The 13 Best New Restaurants to Try This Week
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Nine years ago, one of New York's best pizzaioli, Anthony Mangieri, decamped to San Francisco. Now, he and his pizzeria are back on Orchard Street, just a block or so up from where his partners, Jeremiah Stone and Fabian von Hauske Valtierra, operate their critical darlings Contra and Wildair. There's more than just pizza: Expect beef crudo with pistachios and white asparagus with bottarga oh, and long lines to get in.
Una Pizza Napoletana isn't the only new serious pizzeria to open in Manhattan recently. This Staten Island staple, known for its thin, crispy crusts, is now serving pies dotted with fresh mozzarella and classic toppings in the East Village.
Matthew Kenney, who's known for vegan fare at restaurants around the country and beyond, is looking to Japan for inspiration at this new restaurant also in the East Village. There's kabocha squash with eggplant, shiitake, avocado and lotus root, and sushi made with vegetables like tempura mushrooms.
The sophomore effort from husband-and-wife team Vanessa Palazio and Adam Schneider, who owned the now-closed Little Muenster, is a Nicaraguan restaurant in Bushwick. A section of the menu is dedicated to quesillo, a classic street food composed of a thick tortilla with hand-pulled cheese. There's also baho, or slow-cooked pork with crispy rice. "We know these aren't familiar dishes," the team writes on the menu. "Let us answer your questions or recommend our favorites!"
Hotel Figueroa in Downtown L.A. is ready for summer. The new poolside restaurant, Veranda, has its outdoor oven fired up for flatbreads with potatoes and leeks, and platters of roast chicken with hen-of-the-woods mushrooms served with romesco. Naturally, there are plenty of summery beverages to sip on, including, according to Eater LA, an Aperol Spritz with passionfruit LaCroix.
New York's fine dining Greek restaurant, Avra Estiatorio, heads west with plenty of outdoor seating for those who want to imagine they're in the isles. Much of the menu is focused on seafood that's sold by the pound: The selection changes with the seasons, but look for white snapper from the Mediterranean, king tiger prawns and Maine lobster that's cooked over charcoal.
Howard Ko, an alum of The Restaurant at Meadowood and The French Laundry, is in charge of this dining room inside the Loews Regency Hotel. The restaurant's open all day, but come dinnertime guests will find bread with a flight of butter options (including cultured, smoked salmon with dill oil and green goddess herb options), ocean trout pastrami with turnip kraut and Manila clams served in a buckwheat sourdough bowl.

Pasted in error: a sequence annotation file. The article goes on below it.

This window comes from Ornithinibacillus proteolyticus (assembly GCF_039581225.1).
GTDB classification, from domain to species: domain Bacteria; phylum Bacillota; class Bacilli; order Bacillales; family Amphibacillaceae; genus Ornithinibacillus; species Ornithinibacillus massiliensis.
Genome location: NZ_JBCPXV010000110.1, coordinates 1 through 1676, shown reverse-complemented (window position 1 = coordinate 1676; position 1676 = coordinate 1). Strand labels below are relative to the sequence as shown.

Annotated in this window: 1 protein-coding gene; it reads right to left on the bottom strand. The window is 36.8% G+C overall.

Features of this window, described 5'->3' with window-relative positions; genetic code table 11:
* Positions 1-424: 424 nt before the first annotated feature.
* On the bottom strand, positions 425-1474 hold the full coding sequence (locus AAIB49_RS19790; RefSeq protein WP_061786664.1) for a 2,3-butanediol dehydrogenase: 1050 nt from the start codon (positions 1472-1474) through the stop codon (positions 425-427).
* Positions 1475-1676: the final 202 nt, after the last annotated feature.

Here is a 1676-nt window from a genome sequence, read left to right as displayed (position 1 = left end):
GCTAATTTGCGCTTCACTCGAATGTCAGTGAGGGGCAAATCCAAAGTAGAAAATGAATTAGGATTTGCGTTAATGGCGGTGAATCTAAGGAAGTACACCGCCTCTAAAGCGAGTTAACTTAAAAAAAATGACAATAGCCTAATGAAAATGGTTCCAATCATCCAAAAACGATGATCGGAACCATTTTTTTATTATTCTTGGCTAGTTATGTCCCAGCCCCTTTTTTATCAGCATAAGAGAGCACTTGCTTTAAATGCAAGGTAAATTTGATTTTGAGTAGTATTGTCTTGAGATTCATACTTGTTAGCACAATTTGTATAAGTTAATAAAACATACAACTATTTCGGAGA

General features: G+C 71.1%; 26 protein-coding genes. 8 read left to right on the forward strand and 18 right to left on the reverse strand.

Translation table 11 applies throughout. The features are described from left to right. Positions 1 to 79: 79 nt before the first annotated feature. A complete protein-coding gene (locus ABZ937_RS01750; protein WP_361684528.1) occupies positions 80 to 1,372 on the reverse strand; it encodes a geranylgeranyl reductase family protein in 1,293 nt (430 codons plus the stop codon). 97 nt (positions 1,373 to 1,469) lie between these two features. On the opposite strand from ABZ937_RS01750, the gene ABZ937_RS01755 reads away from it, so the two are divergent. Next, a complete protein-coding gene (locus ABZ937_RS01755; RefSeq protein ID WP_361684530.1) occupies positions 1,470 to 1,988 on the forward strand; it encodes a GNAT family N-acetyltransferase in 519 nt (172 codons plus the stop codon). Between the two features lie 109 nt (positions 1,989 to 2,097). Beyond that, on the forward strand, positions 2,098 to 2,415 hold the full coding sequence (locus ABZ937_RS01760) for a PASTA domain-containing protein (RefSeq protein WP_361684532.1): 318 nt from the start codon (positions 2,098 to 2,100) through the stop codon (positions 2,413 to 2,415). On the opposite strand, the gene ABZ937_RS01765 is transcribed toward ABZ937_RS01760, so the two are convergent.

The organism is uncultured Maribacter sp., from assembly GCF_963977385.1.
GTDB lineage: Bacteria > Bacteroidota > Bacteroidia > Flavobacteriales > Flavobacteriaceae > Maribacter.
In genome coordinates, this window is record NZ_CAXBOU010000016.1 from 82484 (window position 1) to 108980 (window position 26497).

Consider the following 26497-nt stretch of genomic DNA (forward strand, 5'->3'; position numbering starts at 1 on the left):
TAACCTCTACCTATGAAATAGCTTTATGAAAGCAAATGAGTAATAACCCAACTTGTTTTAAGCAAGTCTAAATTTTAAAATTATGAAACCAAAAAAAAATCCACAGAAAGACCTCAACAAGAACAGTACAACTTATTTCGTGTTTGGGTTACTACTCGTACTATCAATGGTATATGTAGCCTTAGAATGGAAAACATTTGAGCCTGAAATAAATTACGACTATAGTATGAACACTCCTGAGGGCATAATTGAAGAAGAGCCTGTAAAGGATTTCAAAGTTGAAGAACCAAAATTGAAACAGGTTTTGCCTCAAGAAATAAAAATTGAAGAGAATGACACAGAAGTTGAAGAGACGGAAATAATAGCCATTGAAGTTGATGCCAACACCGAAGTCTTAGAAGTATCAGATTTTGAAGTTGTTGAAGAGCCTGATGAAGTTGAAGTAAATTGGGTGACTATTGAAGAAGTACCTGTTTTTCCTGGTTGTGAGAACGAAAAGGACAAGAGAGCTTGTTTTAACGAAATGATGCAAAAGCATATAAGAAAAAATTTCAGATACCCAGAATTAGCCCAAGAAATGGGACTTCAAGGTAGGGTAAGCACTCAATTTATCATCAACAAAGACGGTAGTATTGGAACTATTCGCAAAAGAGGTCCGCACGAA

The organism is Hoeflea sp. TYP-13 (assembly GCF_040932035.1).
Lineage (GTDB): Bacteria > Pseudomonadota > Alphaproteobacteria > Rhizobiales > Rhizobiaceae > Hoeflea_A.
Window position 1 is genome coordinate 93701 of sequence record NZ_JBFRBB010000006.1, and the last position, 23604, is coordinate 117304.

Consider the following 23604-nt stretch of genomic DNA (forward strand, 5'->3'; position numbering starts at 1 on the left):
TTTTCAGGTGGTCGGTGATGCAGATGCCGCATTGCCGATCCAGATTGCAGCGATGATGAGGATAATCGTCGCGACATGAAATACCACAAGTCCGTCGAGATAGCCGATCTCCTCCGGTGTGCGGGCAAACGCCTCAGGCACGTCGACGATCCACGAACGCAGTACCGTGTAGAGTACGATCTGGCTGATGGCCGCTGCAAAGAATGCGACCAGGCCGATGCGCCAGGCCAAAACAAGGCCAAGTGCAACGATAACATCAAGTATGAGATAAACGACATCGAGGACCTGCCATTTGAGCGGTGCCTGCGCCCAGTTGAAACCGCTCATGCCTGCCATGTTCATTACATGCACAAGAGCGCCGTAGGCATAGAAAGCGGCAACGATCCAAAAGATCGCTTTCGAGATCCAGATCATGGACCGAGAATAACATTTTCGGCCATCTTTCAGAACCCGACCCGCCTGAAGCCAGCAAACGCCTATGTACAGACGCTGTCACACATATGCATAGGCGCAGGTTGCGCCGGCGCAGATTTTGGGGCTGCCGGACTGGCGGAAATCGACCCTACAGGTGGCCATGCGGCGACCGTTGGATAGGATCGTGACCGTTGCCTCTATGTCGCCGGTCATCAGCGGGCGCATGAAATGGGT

This restaurant isn't technically on the West Coast but owners Erling Wu-Bower and Joshua Tilden would like for you to imagine yourself there. Two hearths churn out a series of fire-kissed plates like wood-roasted baby carrots with onion-tahini purée and spicy schug and a whole-roast duck that's served two ways and paired with muhammara (a spicy pepper dip) and yogurt.
Jennifer Kim is bringing together two cuisines that rarely find common ground: Korean and Italian cooking. The results, like seasonal banchan, galbi—or glazed short ribs—and dukbokki rice cakes with lamb neck ragù, are more than worthy of a trip to Andersonville. Diners who like to eat at the bar will also find plenty of room.
This new Silver Spring project is a twofer. On the first floor there's Tacos, Tortas and Tequila, a fast-casual restaurant, while upstairs diners will find something a bit more refined at Buena Vida, a space that could be mistaken for a spot in Baja or Miami. Small plates are highlighted on the second floor: Diners an unlimited number of items like shrimp ceviche with hibiscus, mescal-cured salmon tostadas and fried tomatillos, for just $35.
Dean and Grace Dee are doubling down on dumplings at their new Montrose restaurant. There are xiao long bao, or Shanghainese soup dumplings, shrimp bao with crispy, panfried bottoms and steamed dumplings in various hued wrappers. The menu also includes Sichuan recipes like a pepper-loaded fish soup and whiskey shrimp on fire.
The team behind this new Ferndale restaurant tells the Detroit Metro Times it's running the only Peruvian restaurant in the state. In an effort to honor a country nearly 4,000 miles away, the menu not only offers classic dishes from Peru but detailed explanations on each one. There's aji de gallina, or a chicken and rice dish made with a creamy aji amarillo pepper sauce. There's also chicken cooked over a charcoal rotisserie, yuca fries and alfajores cookies.
This Peruvian-Japanese restaurant is a London import boasting mulitple styles of cooking: sushi, robata grilling, sautéing and tempura. Diners can pick and choose small plates from the methods they prefer or order from one of the three Nikkei (the cuisine that formed when Japanese immigrants arrived in Peru) menus to try a sampling from each category.
Devra Ferst is a food writer, editor and cooking teacher based in Brooklyn. She cares much more about babka than any one woman should. Follow her on Instagram at @dferst.
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